We seem to be mostly just consolidating while offering one-sided semi-guarantees with no meaningful new regulations. Prudence alone should keep a new crisis at bay for a little while, but basically as best one can see we’re setting ourselves up for another round of boom and bust.
But the part in bold is not really true -- there are meaningful regulations working their way through the legislative process. No, they're not what many economists would prescribe, they leave too many choices to the discretion of regulators, and they take an incentives-based approach to "Too Big To Fail" rather than an articulating a broader anti-trust philosophy. But the role of the Fed as systemic risk regulator for large and broadly-connected financial institutions is often misunderstood as simply ensuring that banks are prepared for a crisis. Here's how the WaPo describes it:
The administration's regulatory reform plan takes aim at this problem by penalizing banks for being big. It would require large institutions to hold more capital and pay higher regulatory fees, as well as allow the government to liquidate them in an orderly way if they begin to fail. The plan also seeks to bolster nontraditional channels of finance to create competition for large banks.
It's important to understand, though, that larger capital cushions and fees aren't just to make the big banks safer or more prudent. They actively prevent big banks from making higher profits because they limit leverage. Attacking the bankers' profit motive is key to making sure their are smaller financial institutions. The problem of implied government guarantees will likely be solved by the new liquidation authorities and especially the proposal that banks maintain actively updated plans to wind down their business in the cases of a crisis. (Expect those plans to be very specific about how screwed bondholders and investors will be if the banks go down.)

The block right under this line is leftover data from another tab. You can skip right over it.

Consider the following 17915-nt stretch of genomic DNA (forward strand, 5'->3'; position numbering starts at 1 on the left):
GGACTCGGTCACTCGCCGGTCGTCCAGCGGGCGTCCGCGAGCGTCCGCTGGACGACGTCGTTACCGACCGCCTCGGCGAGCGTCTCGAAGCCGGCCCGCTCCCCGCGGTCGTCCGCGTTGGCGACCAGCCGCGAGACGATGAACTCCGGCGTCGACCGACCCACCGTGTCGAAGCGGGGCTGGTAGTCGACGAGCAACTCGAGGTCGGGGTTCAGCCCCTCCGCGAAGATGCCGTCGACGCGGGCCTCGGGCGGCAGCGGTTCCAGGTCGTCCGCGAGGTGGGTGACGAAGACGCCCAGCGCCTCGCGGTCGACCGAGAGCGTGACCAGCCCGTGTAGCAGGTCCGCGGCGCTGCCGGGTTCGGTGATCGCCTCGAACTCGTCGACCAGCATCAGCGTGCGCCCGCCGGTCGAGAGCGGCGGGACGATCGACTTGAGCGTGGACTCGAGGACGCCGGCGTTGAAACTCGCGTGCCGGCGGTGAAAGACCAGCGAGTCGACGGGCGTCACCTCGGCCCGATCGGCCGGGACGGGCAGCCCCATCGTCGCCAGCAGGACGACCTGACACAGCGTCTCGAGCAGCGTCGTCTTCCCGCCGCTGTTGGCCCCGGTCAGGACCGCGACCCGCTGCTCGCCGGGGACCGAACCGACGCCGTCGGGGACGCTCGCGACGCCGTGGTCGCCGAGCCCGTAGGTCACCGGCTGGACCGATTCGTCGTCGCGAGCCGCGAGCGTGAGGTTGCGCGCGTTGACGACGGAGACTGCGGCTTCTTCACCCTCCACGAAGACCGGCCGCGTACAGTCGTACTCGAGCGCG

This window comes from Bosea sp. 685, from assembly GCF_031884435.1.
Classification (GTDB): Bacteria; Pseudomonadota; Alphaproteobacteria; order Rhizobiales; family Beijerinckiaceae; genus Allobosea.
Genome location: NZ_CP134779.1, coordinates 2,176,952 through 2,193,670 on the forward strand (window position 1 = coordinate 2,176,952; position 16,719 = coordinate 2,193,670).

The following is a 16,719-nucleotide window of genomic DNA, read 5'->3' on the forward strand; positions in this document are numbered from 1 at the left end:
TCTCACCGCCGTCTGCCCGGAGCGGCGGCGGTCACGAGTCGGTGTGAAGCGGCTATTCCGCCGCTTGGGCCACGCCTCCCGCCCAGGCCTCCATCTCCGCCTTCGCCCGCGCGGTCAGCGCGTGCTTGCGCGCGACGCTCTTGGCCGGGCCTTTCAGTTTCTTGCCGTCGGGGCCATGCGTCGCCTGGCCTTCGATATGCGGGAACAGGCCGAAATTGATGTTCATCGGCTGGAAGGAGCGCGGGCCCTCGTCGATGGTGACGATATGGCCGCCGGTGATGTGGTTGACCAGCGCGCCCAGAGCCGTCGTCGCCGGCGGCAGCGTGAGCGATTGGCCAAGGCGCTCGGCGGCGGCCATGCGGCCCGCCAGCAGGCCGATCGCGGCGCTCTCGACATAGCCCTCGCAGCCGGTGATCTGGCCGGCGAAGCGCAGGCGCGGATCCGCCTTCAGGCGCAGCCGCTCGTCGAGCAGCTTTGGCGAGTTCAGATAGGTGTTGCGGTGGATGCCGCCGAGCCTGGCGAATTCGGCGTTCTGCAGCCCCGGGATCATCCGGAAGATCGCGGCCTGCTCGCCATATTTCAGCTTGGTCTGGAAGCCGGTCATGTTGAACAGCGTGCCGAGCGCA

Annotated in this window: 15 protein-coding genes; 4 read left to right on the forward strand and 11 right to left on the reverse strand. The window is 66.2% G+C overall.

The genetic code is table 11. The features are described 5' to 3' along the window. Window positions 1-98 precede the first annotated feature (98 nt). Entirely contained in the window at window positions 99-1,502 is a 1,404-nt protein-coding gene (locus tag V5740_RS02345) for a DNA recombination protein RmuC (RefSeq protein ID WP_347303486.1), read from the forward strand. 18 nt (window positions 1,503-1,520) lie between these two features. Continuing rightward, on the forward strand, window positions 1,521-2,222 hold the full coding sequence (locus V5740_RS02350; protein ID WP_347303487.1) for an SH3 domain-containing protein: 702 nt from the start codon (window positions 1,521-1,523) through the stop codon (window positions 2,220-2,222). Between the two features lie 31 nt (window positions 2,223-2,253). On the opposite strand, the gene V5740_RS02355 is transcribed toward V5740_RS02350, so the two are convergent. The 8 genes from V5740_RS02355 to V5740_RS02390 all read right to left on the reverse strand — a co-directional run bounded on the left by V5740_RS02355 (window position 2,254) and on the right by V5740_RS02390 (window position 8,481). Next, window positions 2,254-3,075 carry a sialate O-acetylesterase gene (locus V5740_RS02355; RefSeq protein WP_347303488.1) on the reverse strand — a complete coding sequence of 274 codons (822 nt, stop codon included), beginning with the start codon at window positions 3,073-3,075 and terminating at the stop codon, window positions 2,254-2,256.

More importantly, the implied narrative of this story and Matt's comments -- that the steps taken to mitigate the crisis have resulted in a worse situation than we had before -- misses a key point: we are still in a financial crisis. The banks are not healthy because we are following policies from last fall's emergency rescue efforts. This is a time of transition while the administration tries to get its actual financial sector policy solutions through the legislature. Once regulatory reform is passed, it's a safe bet that the agencies will be taking action to agressively limit pernicious bank practices. (Besides FDIC Chair Sheila Bair, look for the appointees for both the proposed Consumer Financial Protection Agency and the proposed National Bank Supervisor to be pretty gung-ho on this front.)
A lot, unfortunately, depends on the legislature at this point. One good bit of news is that Congress, which is generally distrustful of the Fed, has the unusual opportunity of being institutionally inclined to be more progressive than the executive. That does depend on who ends up chairing the Senate Banking Committee; let's hope it's not Tim Johnson, who will be a force against reform should he take charge.
-- Tim Fernholz